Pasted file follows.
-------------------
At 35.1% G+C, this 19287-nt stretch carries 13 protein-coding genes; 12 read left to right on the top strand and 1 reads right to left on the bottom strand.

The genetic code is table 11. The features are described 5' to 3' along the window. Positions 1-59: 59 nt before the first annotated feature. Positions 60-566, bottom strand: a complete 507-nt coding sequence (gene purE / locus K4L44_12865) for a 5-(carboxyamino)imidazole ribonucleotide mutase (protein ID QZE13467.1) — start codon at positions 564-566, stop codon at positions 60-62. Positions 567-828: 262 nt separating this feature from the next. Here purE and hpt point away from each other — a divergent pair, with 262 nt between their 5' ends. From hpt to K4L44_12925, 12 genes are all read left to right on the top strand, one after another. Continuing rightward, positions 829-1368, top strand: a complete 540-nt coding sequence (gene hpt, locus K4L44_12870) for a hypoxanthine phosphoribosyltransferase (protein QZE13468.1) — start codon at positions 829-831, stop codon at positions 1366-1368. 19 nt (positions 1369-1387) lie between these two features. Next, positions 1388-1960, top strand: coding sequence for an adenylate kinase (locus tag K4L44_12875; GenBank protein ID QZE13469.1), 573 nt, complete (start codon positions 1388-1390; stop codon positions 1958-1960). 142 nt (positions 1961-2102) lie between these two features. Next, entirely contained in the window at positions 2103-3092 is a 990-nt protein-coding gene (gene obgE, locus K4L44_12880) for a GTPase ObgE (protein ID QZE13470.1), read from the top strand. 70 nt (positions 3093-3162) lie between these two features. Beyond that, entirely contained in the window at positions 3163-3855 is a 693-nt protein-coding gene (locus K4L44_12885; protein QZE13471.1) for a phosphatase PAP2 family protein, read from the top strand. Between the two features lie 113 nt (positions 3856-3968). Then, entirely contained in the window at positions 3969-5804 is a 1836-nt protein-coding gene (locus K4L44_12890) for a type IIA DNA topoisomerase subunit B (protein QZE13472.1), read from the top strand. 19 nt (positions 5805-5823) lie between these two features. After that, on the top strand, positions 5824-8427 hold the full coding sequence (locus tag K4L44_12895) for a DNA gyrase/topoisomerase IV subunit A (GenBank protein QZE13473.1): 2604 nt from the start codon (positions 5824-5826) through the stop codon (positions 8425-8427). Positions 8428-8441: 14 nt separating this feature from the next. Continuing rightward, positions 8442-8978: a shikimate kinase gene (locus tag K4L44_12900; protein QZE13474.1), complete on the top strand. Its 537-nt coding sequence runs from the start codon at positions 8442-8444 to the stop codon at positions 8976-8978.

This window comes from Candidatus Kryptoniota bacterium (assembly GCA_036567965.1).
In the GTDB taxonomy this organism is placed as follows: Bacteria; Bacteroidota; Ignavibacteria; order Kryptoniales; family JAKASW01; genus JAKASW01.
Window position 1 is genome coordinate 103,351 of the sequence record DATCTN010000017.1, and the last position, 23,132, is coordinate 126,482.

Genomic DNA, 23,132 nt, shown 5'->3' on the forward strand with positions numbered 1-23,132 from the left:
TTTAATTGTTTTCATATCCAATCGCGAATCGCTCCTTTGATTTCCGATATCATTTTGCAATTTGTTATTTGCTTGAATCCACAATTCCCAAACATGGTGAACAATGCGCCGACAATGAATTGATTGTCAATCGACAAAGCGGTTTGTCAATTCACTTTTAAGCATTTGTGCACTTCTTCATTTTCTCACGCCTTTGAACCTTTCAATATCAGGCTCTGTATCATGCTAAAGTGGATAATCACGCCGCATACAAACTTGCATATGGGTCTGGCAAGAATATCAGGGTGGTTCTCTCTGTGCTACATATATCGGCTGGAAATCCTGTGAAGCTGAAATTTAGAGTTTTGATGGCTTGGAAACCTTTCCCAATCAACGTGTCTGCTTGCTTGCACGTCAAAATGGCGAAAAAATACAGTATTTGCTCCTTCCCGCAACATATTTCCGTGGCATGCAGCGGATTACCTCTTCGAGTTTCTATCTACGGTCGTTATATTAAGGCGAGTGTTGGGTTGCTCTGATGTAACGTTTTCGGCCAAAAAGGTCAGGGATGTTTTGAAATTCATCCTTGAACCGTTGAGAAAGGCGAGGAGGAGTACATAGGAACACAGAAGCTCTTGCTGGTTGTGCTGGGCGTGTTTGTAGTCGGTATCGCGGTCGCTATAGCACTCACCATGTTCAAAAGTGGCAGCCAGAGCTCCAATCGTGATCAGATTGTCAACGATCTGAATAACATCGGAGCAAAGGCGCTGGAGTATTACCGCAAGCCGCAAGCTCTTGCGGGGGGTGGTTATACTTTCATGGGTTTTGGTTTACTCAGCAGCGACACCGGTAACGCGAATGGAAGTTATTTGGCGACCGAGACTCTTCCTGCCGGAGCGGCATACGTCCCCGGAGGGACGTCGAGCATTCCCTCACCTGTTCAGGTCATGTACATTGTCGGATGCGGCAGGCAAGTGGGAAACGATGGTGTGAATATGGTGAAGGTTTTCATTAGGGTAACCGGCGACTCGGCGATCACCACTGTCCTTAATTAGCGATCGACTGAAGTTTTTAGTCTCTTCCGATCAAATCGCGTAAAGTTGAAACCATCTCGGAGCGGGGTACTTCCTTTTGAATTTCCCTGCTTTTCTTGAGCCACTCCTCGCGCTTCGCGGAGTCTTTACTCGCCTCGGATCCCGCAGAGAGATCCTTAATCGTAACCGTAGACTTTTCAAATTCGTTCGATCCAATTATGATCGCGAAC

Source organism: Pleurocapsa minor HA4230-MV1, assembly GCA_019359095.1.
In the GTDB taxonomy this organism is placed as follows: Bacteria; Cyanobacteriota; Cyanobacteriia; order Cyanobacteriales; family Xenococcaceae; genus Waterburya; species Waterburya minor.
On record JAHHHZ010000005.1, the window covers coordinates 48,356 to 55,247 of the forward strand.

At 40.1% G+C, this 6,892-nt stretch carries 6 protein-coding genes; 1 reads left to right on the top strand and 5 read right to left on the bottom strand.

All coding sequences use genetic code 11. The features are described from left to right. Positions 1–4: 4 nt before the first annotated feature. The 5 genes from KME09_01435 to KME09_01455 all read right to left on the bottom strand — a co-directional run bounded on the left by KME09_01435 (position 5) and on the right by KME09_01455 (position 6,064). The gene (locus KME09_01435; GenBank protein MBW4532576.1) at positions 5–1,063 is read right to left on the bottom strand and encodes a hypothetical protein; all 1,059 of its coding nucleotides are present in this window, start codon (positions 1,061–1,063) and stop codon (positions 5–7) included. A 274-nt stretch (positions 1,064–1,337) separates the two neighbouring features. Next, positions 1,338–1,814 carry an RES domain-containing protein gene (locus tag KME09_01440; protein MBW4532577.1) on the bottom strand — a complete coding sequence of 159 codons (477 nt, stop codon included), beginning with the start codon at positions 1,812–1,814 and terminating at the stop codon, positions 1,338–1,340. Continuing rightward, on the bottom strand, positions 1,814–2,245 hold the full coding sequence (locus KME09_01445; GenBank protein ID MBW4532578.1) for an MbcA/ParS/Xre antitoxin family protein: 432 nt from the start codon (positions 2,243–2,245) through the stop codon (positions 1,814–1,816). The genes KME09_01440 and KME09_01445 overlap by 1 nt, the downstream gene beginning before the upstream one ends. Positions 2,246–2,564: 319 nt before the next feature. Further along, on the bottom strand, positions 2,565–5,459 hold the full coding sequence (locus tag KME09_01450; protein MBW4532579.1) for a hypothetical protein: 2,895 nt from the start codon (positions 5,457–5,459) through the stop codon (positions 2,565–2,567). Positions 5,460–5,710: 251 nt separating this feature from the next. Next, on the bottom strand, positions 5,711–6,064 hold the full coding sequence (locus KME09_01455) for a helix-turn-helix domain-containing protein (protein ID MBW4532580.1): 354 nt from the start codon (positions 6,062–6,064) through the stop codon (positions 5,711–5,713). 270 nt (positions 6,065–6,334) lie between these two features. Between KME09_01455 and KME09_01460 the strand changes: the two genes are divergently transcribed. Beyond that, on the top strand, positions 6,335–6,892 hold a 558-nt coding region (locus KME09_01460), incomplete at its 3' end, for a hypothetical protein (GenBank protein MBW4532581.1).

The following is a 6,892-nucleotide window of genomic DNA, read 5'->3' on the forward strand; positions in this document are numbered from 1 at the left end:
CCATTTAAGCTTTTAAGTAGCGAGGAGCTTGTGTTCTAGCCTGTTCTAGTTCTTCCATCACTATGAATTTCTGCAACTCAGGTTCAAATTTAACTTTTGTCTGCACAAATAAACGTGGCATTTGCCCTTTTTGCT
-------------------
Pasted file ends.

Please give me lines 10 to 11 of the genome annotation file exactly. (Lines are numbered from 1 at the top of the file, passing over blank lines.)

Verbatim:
On record JAHHHZ010000005.1, the window covers coordinates 48,356 to 55,247 of the forward strand.

At 40.1% G+C, this 6,892-nt stretch carries 6 protein-coding genes; 1 reads left to right on the top strand and 5 read right to left on the bottom strand.